See the future taking place
You know how you read all about something and you think you know it pretty well? I had seen the conceptual walkthroughs of the full Cloud networked solution, complete with the Ariba buyer/supplier portal and the Cloud-based corporate-to-bank connectivity within the SAP Financial Services Network, but I was hardly prepared for the experience of seeing it all together as if for the first time. When you’re used to the beauty of each one of the parts individually, it’s not always easy to take a step back and see the future taking place right in front of your eyes.

Know what’s needed, and when
Seconds after producing a comprehensive cash requirements analysis, and determining a rock-solid liquidity projection for two weeks out, based on purchasing, sales order and everything else available in the Simple Financials system, I finally was able to look at the navigation screen of the Ariba Working Capital Optimizer with opened eyes. The Treasurer knows what is needed, and when. The figures are entered there as simple as you please. And one click yields a paradise of invoice (if you have an excess and want to invest in some instant 1% and 2% discount opportunities among your suppliers) and receivables open items (if you’re short, and want to offer a little sweetener to some of your customers to pay you early, and literally finance your ongoing operations for you) that can be selected with a swipe of a finger. (You have a touch screen, don’t you?)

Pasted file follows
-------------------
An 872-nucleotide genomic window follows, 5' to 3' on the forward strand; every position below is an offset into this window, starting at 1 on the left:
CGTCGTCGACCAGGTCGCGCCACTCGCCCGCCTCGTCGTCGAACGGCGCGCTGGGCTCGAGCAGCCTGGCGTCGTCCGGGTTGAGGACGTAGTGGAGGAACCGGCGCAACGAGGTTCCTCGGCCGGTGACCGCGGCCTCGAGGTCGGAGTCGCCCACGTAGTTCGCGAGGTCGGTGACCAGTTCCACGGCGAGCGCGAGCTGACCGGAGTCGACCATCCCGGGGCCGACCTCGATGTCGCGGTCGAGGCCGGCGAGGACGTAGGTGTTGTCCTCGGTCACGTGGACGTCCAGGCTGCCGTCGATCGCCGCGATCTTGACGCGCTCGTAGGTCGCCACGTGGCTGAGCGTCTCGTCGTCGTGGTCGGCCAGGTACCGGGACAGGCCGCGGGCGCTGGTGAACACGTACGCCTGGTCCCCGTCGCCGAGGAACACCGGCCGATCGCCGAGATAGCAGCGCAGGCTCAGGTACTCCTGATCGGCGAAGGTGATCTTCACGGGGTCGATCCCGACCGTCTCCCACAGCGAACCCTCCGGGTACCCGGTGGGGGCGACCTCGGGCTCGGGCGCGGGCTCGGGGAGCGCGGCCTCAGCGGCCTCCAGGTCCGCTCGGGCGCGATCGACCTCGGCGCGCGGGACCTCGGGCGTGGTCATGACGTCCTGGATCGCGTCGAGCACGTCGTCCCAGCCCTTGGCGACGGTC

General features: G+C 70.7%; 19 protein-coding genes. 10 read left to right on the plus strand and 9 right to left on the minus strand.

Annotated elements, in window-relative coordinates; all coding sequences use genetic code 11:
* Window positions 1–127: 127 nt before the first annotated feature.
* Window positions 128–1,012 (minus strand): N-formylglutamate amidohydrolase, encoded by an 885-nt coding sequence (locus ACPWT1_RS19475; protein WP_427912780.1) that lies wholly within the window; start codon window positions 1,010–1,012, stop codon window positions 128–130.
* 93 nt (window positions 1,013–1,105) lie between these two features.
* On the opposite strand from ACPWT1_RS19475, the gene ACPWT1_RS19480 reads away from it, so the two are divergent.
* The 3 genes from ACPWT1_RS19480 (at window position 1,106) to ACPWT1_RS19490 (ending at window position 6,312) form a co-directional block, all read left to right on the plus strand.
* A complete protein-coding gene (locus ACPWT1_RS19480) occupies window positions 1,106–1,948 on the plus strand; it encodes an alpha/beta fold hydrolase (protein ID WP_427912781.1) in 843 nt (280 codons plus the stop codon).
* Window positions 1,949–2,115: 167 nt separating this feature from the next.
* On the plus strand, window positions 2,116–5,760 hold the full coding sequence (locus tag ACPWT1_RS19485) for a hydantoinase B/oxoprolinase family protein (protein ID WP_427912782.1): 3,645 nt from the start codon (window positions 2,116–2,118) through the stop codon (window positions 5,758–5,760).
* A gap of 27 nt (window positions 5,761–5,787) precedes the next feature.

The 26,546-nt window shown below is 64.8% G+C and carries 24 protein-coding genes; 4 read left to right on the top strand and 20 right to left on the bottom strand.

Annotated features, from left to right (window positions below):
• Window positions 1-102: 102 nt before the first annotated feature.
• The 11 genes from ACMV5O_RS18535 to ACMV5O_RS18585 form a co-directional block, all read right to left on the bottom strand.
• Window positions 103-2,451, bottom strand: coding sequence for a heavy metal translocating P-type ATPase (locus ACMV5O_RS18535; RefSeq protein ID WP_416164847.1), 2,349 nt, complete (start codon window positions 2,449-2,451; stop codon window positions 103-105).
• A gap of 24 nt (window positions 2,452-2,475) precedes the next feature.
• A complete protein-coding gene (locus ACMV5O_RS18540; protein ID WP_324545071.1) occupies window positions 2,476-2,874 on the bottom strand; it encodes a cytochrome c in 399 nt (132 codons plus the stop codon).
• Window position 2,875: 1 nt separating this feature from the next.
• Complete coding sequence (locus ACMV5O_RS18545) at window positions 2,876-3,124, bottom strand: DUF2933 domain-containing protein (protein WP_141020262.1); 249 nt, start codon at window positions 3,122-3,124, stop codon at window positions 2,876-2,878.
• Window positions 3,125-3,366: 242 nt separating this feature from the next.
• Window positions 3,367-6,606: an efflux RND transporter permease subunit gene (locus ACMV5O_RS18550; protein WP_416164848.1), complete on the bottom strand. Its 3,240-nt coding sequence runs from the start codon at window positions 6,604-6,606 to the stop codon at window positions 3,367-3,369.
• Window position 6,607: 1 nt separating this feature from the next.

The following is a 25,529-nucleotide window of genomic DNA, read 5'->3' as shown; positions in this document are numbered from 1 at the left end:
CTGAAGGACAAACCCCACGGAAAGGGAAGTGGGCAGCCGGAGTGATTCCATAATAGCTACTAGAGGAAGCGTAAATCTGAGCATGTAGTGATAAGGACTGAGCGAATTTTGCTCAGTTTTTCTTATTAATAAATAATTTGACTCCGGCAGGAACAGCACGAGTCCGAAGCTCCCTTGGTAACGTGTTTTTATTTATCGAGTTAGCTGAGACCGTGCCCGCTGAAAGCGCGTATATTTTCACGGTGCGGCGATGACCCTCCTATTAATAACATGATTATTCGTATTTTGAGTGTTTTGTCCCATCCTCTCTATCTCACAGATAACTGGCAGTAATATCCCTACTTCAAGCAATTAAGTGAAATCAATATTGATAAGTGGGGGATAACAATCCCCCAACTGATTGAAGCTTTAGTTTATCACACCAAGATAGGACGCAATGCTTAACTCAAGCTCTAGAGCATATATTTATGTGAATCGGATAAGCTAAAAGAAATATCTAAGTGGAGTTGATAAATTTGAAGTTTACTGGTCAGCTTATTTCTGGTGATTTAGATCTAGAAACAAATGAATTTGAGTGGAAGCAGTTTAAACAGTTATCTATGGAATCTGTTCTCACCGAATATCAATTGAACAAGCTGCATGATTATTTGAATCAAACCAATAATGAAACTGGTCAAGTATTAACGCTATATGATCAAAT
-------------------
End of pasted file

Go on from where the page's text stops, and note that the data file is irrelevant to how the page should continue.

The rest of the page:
Maybe I’ve been a finance guy for too long, but Fruit Ninja has nothing on being able to select exactly what you need to make the most of your investible working capital, or reduce (or eliminate) your borrowing costs to the bank. Best of all, after you’ve chosen (collaboratively—it’s in the Cloud!) the items to settle with your buyers and suppliers, the FSN is there to expedite the transactions. Choose from a range of financial institutions—not just a single bank—and get the best terms and the best rates available.

I’ve seen the future, and it’s connected.

Putting Together the Puzzle of Payment Options

Coffee-break with GameChangers

What defines the current climate of payments? Bonnie D Graham, host of a recent SAP Game-Changers radiocast, lists three attributes:

• Risk
• Cost
• Ability to reconcile

Moderating a panel of guest experts, Graham identifies two choices left for those in this sphere: innovate to improve or accept the status quo and risk losing big. Panelists Tom Durkin, head of integrated channel solutions at Bank of America Merrill Lynch; Laurie McCauley, partner with Treasury Strategies; and Leonard Schwartz, director of solution management for the financial services network at SAP discuss the puzzle pieces that comprise next-generation financial services.

Discover a transformed banking industry